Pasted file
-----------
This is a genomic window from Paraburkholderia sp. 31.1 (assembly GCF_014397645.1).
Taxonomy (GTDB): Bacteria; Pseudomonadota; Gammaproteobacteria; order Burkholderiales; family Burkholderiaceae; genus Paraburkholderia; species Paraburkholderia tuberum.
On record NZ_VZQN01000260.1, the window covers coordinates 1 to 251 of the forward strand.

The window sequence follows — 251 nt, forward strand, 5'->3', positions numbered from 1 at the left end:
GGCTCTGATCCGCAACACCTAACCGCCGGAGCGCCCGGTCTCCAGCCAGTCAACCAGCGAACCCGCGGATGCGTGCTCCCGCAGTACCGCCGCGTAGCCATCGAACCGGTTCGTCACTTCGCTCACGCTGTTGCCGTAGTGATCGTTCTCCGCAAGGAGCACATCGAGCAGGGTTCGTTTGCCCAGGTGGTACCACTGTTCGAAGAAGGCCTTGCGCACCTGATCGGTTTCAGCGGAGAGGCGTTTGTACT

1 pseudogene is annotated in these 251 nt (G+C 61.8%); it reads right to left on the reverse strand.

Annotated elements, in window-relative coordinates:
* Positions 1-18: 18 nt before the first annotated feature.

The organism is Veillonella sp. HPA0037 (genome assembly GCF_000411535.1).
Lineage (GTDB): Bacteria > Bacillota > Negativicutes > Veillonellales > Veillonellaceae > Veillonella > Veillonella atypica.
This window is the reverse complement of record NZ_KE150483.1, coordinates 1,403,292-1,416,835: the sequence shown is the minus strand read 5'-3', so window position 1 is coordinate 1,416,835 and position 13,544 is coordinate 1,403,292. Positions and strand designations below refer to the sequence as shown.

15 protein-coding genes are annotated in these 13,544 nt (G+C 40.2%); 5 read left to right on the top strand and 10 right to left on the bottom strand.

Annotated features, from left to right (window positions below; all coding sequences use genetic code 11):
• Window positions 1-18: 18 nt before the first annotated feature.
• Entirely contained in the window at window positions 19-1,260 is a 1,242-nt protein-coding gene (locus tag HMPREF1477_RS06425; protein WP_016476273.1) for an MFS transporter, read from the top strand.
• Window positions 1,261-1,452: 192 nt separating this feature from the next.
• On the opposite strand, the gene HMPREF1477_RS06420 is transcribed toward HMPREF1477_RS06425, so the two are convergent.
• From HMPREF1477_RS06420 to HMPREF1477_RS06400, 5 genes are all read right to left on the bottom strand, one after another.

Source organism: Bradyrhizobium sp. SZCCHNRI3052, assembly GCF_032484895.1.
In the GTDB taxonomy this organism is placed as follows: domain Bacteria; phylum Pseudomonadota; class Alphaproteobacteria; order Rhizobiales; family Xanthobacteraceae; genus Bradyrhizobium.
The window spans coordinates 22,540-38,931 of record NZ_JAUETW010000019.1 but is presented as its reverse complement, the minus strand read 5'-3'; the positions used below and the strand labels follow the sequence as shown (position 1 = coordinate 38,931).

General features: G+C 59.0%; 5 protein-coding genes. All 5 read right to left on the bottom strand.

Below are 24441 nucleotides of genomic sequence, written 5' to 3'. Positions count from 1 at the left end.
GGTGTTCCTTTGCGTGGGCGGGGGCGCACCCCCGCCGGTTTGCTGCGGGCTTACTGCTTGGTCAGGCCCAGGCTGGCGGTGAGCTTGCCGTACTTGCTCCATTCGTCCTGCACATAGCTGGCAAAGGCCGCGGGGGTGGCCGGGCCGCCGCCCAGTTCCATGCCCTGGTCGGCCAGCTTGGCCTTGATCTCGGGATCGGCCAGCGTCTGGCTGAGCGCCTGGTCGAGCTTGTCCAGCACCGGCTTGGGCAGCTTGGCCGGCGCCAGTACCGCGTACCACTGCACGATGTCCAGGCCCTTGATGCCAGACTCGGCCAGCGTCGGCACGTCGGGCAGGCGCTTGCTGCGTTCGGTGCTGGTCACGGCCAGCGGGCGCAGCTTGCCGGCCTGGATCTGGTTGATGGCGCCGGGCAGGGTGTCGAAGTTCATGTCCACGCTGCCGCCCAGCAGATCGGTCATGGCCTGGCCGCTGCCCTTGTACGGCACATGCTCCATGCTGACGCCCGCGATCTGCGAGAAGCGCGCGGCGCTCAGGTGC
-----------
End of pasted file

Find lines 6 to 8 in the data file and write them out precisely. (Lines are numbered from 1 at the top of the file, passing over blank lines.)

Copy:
1 pseudogene is annotated in these 251 nt (G+C 61.8%); it reads right to left on the reverse strand.

Annotated elements, in window-relative coordinates:
* Positions 1-18: 18 nt before the first annotated feature.